When I was seventeen, living in Edmonton, I knew a boy named Mitch who, unlike the rest of us suburban softies, already lived on his own and had to pay his way through life. Mitch was violent, and routinely beat up his friends for perceived transgressions against him. He had a heroic scar on his face from the time he pissed off a drug gang and they went after him with a hatchet.
Mitch was the first to introduce me to Fyodor Dostoevsky. In addition to being extremely violent, Mitch was extremely talented as an artist, and left Edmonton in the late 1990’s to study fine arts at Concordia University in Montreal. But that’s a digression. The year is 1993, I have just graduated from high school, and I’m in Mitch’s tiny studio apartment just off Edmonton’s Whyte Avenue. He shows me a series of illustrations that depict scenes from The Brothers Karamazov. All I can remember now are characters crowded into cramped rooms with very intense looks on their faces, all immaculately rendered in Mitch’s pencil drawings.
I don’t think a lot more about Dostoevsky until four months later. I’m on what the English call a “gap year.” I’m one of the hordes of backpackers that descend on mainland Europe, looking for adventure. I tour around and eventually arrive in Paris. It’s hard to leave Paris. At Aloha Hostel, you can rent a bed in a dormitory for an entire month at a discounted rate. So that’s what I decide to do. I become friends with the hostel’s front-of-desk staffer, an American. We get talking about books. The American, like Mitch, is a huge fan of Dostoevsky. He tells me a remarkable tale.
It goes like this. Dostoevsky and his circle of political agitators in Tsarist Russia were busted for illegally operating a printing press. They were marched into a square and lined up against a wall to be shot. At the very last minute, a message came through from the Tsar: the prisoners weren’t to be shot after all. They were to be sent to Siberia. That was where Dostoevsky spent the next nine years, first as a labourer in a prison camp, and subsequently as a low-ranking military officer.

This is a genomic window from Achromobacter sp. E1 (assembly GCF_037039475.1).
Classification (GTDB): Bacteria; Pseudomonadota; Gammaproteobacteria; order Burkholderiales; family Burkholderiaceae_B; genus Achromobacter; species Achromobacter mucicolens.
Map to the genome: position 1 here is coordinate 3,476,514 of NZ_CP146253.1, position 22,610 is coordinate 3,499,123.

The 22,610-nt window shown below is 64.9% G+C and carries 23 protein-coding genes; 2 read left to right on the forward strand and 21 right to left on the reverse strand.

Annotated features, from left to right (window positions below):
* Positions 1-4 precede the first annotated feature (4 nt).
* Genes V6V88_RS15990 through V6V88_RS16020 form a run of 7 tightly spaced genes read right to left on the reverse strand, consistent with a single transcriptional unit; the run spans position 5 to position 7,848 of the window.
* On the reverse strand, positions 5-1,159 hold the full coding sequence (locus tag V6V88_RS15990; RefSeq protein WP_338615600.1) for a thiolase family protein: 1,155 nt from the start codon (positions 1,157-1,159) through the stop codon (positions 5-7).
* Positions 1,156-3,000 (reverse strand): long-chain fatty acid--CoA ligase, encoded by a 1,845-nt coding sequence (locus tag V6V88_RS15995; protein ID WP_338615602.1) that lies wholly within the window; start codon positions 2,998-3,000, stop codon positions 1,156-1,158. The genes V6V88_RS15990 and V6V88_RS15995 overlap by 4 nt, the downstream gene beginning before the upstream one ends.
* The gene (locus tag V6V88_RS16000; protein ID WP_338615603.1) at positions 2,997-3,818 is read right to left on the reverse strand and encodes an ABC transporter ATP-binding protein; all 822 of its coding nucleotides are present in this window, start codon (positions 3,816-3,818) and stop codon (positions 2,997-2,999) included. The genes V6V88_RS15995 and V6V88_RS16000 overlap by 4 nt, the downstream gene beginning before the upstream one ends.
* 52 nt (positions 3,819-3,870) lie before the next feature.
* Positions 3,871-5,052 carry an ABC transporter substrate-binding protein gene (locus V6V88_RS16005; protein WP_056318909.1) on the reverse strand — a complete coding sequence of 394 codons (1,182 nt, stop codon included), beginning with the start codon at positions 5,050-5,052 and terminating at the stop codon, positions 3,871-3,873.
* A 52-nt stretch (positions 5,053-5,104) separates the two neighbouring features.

All this astounds me. I desperately want to be a published author, and the story of the sufferings that Dostoevsky endured on his way to literary acclaim makes a lasting impression.
At that time, backpackers would freely exchange books with each other. It wasn’t long before a copy of Crime and Punishment made its way into the hostel. I don’t remember what I traded for it. Maybe The Picture of Dorian Grey?
A few months later, I’d managed to find myself a sublet at the top of a big apartment building on the rue Duguay-Troin, a tiny street that lives in almost perpetual shadow. It’s just around the corner from the Jardin du Luxembourg, where rumour has it, the poverty-stricken Ernest Hemingway used to lure pigeons with bread and then snap their necks, take them home, and cook them.
I immerse myself in the classics. I can’t get enough. I have so much time on my hands, I’ve even got the patience for War and Peace and To the Lighthouse. I work only twice a week, three times at most, babysitting some kids by Bourg-La-Reine and teaching English to a stubborn, chubby boy living somewhere else – I forget now, it’s near some forest. I feel I never have enough money, even though my Dad kindly wires me a couple of hundred dollars every month. My sublet is a studio with a sink in the corner. There is a shared toilet for everyone on the floor. There is no shower.
One day, I discover a cockroach crawling by the skirting board. This, I think to myself with a mixture of pride and self-pity, is what a broke writer must endure!